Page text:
Estate planning allows you to protect your heir especially young children who can’t make financial decisions. It grants you the opportunity to decide:
Estate planning doesn’t just protect young heirs; even adults can lose out on your estate. When it comes to adult children, it’s not just about losing out. An adult beneficiary may make poor judgments with their inheritance due to a number of causes, like outside influences, and debt, or they may simply be bad at managing finances.
When planning your estate, you also need to specify and document not just wealth and investments but also debts. Without proper documentation, creditors and scammers can take advantage of your heir. They will use your negligence to steal your wealth, which will be detrimental to your legacy.
Without properly planning your estate by naming your beneficiaries, you risk losing all your assets. Estate planning allows you to keep financial records of bank accounts, stocks, safe deposit boxes, insurance policies, and other investments. These records come in handy after your death, and your heirs track your wealth.
In Kenya, the government, through its agency, The Unclaimed Financial Assets Authority (UFAA), takeover investments that are dormant and haven’t been claimed by anyone. While the assets aren’t lost, and your family can claim them long after your demise, they will be subjected to lengthy legal litigations to prove they’re the rightful beneficiaries.
Planning your estate can save both you and your heirs money and time. You can plan your estate to align with your other financial planning, like retirement planning. It will put you in a position to make investments that will benefit you and your dependents.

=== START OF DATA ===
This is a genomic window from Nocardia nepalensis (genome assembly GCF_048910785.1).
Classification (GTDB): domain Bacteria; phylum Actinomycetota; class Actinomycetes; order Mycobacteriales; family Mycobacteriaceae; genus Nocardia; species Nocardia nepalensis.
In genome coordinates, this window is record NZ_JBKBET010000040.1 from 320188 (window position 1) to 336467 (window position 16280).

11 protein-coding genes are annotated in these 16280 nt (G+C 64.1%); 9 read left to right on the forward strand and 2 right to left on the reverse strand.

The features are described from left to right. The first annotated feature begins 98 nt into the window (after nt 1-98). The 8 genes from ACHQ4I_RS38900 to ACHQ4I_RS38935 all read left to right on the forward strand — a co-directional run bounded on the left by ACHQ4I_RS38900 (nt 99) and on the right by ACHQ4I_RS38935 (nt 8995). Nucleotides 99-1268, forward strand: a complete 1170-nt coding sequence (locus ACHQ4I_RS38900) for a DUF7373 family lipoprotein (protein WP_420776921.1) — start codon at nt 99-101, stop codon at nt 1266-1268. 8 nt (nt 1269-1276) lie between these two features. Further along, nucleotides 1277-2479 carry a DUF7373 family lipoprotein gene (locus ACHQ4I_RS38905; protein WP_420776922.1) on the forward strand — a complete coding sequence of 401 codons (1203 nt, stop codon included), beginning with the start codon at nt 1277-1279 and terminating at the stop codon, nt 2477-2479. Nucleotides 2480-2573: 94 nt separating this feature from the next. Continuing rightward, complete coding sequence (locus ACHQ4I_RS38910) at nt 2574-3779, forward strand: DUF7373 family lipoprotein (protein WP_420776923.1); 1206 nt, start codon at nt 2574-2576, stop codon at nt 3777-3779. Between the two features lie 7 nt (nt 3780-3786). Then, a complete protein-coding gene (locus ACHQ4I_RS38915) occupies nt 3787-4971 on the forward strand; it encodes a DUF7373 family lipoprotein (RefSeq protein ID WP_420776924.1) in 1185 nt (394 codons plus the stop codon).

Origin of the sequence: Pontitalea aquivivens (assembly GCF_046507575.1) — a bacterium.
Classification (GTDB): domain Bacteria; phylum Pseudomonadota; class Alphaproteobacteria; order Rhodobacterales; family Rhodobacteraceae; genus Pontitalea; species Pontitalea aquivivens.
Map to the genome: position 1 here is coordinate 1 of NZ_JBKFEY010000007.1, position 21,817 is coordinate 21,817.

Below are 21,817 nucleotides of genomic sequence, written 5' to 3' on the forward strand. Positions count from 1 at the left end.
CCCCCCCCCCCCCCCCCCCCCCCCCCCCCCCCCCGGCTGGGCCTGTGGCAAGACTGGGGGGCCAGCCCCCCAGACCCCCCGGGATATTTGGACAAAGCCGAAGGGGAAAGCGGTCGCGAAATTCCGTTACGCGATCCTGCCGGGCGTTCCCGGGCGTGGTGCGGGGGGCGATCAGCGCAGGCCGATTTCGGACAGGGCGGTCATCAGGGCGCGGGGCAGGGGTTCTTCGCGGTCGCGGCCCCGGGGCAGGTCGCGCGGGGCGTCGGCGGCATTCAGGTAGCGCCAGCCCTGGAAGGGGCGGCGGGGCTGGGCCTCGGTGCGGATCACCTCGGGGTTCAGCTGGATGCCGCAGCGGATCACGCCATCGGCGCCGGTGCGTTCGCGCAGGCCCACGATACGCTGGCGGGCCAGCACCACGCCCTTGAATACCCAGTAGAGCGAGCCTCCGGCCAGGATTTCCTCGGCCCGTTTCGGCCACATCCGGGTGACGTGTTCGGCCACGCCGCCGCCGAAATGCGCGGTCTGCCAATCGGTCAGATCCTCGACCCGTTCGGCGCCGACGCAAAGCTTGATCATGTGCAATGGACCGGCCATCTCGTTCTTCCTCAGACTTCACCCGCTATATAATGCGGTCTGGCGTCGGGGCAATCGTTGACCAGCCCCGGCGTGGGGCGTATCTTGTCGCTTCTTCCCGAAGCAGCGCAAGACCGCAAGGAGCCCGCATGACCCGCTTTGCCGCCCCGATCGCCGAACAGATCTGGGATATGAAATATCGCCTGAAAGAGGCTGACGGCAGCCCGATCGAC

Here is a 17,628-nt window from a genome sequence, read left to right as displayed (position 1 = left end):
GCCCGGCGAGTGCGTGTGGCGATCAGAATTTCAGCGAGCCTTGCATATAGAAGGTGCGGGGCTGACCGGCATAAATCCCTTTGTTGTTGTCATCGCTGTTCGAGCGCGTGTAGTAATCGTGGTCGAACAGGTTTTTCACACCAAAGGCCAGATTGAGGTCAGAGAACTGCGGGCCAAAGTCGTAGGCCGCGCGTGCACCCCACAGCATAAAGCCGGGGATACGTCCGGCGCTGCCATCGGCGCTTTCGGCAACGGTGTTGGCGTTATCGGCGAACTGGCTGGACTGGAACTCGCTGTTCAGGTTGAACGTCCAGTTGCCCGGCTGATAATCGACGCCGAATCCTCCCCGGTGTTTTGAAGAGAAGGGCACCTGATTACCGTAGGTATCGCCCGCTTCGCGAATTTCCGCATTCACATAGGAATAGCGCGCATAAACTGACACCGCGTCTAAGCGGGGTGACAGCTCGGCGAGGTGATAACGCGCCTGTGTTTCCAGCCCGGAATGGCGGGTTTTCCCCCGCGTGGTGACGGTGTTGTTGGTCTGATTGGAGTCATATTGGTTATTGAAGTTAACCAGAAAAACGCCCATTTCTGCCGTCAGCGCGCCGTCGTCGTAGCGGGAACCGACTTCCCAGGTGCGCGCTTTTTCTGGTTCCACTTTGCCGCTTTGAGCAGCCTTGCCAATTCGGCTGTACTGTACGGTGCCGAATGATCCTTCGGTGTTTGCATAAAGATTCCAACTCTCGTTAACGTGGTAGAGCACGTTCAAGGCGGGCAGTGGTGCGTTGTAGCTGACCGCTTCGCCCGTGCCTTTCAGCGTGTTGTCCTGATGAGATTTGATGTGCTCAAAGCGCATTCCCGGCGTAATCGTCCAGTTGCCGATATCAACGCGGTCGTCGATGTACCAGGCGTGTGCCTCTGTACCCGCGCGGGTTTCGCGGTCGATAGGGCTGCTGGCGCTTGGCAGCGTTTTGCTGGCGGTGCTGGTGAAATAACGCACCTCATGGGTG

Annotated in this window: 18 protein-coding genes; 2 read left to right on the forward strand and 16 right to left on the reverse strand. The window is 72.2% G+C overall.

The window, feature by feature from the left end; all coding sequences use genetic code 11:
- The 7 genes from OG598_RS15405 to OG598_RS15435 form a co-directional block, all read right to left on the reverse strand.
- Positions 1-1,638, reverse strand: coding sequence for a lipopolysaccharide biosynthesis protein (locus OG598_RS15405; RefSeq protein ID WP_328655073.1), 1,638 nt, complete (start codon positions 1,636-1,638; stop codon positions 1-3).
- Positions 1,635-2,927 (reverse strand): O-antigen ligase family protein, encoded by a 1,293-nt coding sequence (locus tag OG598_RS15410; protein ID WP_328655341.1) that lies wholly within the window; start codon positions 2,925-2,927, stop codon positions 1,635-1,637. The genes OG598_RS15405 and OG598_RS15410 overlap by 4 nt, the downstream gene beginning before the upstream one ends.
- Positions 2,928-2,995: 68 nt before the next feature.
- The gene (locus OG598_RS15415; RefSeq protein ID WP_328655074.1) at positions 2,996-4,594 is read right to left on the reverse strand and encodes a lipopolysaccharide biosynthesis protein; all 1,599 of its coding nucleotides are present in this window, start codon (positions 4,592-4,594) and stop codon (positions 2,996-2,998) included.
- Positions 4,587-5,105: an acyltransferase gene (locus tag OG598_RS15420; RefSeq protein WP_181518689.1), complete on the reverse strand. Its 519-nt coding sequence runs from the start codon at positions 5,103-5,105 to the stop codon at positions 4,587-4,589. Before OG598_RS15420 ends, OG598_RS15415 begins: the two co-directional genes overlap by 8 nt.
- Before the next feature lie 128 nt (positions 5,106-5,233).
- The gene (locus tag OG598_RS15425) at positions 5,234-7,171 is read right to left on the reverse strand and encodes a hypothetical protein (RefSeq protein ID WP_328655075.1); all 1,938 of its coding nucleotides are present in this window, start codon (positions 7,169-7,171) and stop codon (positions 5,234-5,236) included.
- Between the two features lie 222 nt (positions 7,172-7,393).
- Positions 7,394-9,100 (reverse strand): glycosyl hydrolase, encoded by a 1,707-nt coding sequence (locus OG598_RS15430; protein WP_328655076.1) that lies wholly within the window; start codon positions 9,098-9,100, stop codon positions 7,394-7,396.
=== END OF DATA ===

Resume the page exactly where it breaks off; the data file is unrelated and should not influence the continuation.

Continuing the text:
Estate planning can also help you if you develop conditions like mental illness that prevent you from making sound financial decisions. Your financial advisor or appointed fiduciary will step in, preventing you from having to waste your money.
Estate planning will also help your heirs minimise the tax and duty they pay on inherited assets. You can plan this by finding assets that constitute the lowest taxes and duties and investing in them. You should see an expert tax advisor to guide you.
Planning your estate ensures your inheritance gets handed over to the beneficiaries in time. It ensures that your dependents' needs are met, and their lifestyle isn’t interrupted. It also prevents long and costly legal battles that could sometimes lead to losing their inheritance.
Estate planning will provide you with peace of mind knowing that you will leave your family in a better financial position. It will see that you continue your charitable work and leave behind a solid legacy.
You can start planning your estate by keeping a record of all your investments and assets, accounting for the dependant's needs, getting a durable power of attorney, and keeping an up-to-date will. Like most financial planning, estate planning can be a tedious and complicated process; you should consider involving professionals to help you create the best plan.